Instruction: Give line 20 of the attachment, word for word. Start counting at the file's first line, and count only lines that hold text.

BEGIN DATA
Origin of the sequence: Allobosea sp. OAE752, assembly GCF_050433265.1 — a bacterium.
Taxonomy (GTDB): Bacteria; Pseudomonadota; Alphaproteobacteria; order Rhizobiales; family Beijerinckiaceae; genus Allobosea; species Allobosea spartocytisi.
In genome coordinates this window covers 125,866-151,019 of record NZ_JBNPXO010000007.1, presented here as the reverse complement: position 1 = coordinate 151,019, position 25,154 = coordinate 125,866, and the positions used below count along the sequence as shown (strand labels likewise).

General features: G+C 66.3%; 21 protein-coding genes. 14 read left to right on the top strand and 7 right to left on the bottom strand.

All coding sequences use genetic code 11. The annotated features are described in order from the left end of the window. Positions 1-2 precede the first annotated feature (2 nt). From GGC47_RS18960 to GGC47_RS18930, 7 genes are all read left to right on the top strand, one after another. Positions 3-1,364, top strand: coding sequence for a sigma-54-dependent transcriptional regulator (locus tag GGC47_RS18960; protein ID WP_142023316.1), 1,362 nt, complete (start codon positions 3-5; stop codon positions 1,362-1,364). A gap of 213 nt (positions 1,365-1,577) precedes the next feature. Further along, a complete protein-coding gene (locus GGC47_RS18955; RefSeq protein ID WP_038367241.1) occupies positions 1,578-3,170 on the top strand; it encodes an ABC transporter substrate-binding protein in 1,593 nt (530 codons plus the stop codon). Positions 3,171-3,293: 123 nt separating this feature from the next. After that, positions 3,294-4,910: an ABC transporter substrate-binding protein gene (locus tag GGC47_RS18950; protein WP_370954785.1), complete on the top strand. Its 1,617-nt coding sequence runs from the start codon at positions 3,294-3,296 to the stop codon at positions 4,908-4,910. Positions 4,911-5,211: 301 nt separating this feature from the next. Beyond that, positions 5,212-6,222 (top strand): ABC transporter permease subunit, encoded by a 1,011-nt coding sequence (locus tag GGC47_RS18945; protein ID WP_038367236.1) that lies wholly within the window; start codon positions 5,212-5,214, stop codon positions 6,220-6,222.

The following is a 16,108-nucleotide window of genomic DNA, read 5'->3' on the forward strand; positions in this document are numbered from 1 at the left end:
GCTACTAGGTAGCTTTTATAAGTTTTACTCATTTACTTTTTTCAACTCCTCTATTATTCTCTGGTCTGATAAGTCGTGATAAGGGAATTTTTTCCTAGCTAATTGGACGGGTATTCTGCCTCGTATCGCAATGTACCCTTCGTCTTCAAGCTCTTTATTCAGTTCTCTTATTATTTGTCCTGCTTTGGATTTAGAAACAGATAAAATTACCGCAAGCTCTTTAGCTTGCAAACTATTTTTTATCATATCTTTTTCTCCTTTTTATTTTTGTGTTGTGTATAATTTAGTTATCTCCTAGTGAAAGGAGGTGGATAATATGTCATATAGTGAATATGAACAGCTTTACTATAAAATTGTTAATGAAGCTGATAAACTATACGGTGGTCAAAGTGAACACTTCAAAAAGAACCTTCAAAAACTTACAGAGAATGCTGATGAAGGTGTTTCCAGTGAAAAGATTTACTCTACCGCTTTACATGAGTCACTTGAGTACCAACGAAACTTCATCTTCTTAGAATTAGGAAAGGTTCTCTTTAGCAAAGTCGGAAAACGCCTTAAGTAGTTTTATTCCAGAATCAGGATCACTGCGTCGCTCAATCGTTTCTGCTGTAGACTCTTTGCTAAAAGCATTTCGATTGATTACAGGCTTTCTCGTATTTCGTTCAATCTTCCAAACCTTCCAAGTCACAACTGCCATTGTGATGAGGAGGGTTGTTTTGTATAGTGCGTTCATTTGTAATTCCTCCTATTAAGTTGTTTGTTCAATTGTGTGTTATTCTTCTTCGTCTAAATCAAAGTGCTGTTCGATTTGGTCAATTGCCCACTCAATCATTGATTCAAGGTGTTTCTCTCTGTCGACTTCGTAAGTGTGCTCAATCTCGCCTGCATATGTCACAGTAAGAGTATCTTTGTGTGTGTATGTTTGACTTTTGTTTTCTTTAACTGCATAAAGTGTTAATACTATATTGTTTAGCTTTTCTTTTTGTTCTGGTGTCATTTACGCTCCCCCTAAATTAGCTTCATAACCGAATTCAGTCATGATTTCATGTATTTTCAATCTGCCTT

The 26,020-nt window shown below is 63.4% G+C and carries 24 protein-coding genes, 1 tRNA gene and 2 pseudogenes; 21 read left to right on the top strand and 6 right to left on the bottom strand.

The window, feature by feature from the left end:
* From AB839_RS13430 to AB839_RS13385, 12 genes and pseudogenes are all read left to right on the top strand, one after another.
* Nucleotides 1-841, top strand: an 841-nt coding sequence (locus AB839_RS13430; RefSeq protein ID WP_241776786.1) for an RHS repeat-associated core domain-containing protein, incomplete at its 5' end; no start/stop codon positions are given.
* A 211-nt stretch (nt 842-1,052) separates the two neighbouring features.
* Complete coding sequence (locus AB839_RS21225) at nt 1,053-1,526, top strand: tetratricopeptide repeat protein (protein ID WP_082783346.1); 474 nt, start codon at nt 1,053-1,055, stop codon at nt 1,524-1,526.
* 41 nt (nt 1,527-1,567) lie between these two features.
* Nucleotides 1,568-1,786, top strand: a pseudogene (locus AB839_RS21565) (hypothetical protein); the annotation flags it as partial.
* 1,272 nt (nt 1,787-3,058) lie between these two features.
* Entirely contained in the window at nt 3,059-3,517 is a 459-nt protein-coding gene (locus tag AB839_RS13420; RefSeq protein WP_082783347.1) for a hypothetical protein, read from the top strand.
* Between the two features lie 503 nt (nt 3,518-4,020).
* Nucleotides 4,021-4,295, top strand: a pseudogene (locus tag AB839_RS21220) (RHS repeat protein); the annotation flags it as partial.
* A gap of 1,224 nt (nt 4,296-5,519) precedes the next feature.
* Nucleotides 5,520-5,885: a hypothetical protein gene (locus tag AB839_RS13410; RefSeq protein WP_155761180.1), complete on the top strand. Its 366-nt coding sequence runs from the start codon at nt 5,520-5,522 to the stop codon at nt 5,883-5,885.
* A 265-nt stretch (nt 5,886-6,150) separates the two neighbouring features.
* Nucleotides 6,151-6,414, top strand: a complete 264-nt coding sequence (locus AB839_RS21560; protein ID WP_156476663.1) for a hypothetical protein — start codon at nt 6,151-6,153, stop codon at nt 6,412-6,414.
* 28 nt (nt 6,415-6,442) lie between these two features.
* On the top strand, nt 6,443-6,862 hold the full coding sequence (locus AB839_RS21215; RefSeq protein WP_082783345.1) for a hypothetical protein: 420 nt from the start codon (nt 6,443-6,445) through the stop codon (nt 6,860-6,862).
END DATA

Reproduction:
* A gap of 1,224 nt (nt 4,296-5,519) precedes the next feature.